Clearing Up The Confusion Around Exercise and Weight Loss

Exercise for real people with real lives. That’s the goal, right? But first, you have to break down the role exercise is playing in your weight loss.

Actually, I have a feeling exercise is not currently fulfilling its best role and you probably don’t even realize it.

The major problem is that too many women are using exercise to lose weight and yet, statistics show that exercise alone will not give you the healthy weight loss you seek.

But this idea isn’t your fault. For a long time, the philosophy was eat less, move more. The flaw in this formula is that you do have to eat a little bit more when you workout.

What tends to happen to many women is they overeat. For example, the brain on exercise alone says this, “Oh, I’ve been good. I can have the lemon loaf and latte with my friend at Starbucks!” Or “I put so much time into that workout class, I can treat myself to this…”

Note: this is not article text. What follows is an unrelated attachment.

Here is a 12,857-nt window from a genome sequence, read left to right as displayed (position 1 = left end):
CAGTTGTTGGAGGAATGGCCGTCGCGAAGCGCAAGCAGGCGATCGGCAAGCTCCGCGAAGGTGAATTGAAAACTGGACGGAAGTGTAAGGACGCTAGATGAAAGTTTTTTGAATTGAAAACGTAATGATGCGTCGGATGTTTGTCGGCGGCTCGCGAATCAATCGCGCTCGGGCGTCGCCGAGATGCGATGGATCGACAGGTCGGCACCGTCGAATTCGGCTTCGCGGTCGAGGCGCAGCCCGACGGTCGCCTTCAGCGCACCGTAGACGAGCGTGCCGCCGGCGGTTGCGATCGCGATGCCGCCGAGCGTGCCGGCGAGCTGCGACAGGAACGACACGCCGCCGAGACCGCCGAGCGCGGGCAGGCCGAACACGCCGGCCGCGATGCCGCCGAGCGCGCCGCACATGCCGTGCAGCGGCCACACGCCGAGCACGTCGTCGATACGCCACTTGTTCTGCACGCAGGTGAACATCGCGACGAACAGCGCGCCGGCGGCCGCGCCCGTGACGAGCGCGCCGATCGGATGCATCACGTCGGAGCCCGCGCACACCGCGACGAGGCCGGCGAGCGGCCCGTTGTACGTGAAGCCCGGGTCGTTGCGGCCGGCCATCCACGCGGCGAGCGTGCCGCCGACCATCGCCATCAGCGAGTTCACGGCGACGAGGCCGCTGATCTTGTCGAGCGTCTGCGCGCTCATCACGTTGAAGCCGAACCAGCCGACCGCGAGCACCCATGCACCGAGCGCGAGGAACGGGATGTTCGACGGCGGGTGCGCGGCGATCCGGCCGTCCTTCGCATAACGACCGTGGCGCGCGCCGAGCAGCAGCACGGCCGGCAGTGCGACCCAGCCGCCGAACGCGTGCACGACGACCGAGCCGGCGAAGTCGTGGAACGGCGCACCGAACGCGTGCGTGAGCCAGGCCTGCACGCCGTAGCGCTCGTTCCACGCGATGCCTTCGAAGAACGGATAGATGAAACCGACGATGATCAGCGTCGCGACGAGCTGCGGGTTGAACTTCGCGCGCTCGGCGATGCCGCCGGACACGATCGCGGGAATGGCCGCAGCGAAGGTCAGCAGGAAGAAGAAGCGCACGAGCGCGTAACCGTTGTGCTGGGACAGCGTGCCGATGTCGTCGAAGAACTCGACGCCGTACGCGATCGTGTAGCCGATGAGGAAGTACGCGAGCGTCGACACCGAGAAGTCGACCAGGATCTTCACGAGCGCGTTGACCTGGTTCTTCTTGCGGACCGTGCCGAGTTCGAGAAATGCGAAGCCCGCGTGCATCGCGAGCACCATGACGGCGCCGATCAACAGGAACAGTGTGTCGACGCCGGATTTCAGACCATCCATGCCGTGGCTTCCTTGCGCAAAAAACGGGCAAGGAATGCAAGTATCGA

This is the biggest way women get stuck in exercise purgatory.

You under assume how much you put in and over assume how much you burned in exercise.

So, how can you create an exercise plan that gives you the results you seek? Let’s break it down.

Exercise Isn’t For Weight Loss

Exercise is not a good vehicle for weight loss. You may have to reread this a few times but I assure you that I mean what I say (or what I type rather).

The reason for this is most women tend to rely on exercise and never nail the nutrition aspect. If you don’t have the nutrition in place, here’s what happens…

Exercise is the first thing to go when work happens, kids get sick, you get sick or injured, travel, etc. Without the nutrition component, you’ve lost your coping mechanism and it’s easy to see the weight creep back on and all negative feelings with it.